Homegrown leadership

SD 57 Board Chair Tim Bennett is a product of the district he now represents

October 25, 2019

For Tim Bennett, providing students with the best possible educational experience is a mission that stretches back to his own high school years.

Bennett, Chair of the School District No. 57 Board of Education, was a 14-year-old at Prince George’s Lakewood Junior Secondary School when he decided to join the District Student Advisory Council, a body that gives students a voice at the Board level. His involvement with DSAC was eye-opening and allowed him to develop some already-impressive leadership skills. As it turned out, being on the inside of the education system also gave him a glimpse into his future.

“Having meetings and being able to see things even at that age at a district level was valuable,” Bennett said. “It was really great to see what our District Student Advisory Council is all about.

“I had some pretty incredible mentors growing up,” Bennett added, in explanation of why he felt the need to try to make a difference with DSAC. “I think that’s probably why I’m so driven by the work I do in my day life with Big Brothers Big Sisters (he’s Executive Director of the Prince George chapter). But I was also very heavily involved with Boy Scouts at the time and taking on some leadership responsibilities with scouting. I ended up serving as the district area and then regional area youth commissioner – so the youth representative at the local and then regional and then provincial level. Getting to see that system work at a young age and seeing the role that a good governance body can play really kind of got me focused on that work.”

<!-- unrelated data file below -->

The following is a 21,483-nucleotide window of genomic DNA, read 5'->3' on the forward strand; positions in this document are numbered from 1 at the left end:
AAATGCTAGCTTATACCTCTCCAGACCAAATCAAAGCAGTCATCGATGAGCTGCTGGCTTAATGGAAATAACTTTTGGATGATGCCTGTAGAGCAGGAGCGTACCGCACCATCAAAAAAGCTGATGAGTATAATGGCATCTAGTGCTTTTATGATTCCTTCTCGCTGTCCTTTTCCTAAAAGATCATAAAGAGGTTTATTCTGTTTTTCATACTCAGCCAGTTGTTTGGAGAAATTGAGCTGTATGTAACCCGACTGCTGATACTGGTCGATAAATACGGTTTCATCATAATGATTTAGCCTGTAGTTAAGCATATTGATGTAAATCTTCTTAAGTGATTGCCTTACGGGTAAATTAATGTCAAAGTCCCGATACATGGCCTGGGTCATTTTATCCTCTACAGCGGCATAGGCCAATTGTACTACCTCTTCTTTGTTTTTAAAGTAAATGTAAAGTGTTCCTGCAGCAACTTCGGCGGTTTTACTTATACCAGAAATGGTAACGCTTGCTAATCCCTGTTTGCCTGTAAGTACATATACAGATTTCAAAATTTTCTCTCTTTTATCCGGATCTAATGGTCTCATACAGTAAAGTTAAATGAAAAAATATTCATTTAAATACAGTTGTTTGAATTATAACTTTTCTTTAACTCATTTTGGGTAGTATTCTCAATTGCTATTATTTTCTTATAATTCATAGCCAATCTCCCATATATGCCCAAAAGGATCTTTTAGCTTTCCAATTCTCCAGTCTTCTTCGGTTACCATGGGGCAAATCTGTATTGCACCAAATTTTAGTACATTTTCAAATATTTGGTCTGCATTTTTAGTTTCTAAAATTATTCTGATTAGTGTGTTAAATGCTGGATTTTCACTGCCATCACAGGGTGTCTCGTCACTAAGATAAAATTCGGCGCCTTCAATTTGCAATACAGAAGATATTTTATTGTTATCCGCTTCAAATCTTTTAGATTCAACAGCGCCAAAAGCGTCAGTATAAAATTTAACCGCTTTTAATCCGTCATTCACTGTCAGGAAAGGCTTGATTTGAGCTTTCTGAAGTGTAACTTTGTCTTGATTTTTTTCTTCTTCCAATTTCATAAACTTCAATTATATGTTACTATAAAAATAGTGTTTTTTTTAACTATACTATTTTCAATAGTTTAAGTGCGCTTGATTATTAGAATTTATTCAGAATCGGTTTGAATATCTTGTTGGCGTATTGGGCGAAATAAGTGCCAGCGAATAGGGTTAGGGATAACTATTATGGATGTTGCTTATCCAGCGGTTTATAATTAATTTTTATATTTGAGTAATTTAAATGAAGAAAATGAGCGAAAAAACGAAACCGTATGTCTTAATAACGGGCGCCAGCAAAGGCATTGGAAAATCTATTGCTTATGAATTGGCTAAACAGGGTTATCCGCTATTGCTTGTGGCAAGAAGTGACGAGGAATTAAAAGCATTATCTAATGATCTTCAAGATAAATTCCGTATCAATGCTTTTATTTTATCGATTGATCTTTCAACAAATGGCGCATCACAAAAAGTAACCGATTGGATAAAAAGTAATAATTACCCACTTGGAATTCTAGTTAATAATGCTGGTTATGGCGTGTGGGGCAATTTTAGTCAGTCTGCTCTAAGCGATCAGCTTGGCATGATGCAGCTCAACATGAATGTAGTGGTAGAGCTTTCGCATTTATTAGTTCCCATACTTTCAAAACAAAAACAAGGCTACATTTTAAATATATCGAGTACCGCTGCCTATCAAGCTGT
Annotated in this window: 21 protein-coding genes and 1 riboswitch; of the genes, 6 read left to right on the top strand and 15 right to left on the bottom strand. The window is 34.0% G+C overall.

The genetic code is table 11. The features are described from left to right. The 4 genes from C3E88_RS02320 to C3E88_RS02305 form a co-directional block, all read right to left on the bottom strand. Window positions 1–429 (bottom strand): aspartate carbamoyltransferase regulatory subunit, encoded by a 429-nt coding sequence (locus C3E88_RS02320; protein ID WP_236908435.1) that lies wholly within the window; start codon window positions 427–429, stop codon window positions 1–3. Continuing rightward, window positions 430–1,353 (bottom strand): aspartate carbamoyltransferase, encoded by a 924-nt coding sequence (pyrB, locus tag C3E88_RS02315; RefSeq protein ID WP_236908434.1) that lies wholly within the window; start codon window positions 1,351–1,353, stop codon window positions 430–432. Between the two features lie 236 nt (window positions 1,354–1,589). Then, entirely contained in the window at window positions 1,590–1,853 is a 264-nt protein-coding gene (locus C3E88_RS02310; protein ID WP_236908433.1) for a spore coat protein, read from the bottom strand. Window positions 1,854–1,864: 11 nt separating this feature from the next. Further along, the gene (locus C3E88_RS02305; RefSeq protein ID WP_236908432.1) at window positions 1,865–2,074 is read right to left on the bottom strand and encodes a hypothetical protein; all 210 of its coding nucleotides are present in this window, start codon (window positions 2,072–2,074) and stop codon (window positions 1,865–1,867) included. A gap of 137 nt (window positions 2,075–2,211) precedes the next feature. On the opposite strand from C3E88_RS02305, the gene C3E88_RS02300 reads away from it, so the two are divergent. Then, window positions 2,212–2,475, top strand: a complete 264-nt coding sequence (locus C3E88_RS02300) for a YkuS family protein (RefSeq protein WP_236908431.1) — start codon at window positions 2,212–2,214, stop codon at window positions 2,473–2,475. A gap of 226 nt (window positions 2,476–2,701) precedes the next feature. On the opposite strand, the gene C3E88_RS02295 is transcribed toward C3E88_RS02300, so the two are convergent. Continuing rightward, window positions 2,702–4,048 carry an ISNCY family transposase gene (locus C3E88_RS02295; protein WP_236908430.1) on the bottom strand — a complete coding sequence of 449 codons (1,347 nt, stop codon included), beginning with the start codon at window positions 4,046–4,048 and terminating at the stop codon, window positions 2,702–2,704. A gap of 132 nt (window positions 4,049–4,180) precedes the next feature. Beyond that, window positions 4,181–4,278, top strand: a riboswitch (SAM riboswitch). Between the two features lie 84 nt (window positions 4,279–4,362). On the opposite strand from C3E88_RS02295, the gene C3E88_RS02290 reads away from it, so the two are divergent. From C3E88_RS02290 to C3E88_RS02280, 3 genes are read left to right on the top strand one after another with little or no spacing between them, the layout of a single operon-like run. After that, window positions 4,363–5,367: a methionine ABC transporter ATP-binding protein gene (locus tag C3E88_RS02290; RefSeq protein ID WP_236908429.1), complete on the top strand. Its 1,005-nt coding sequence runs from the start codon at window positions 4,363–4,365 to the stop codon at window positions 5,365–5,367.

Before he got to Lakewood, Bennett attended Spruceland Elementary School. After three enjoyable years at Lakewood (Grades 8-10) he moved on to D.P. Todd Secondary for his Grade 11 and 12 years. All of his friends transitioned to Prince George Secondary School but Bennett chose D.P. Todd because of its strong band program, which was, and remains, under the leadership of music teacher Susan Klein.

“At that point, PGSS didn’t even have a band program,” Bennett said. “I was one of like two students who came over to D.P. Todd for Grade 11. The first couple months, when you’re transferring schools and you know nobody – and this was pre-Facebook so you didn’t even have that much connection with kids at other schools – the first couple months took a lot of adjustment but coming (to D.P. Todd) and being part of the band, you started to develop those friendships and those relationships.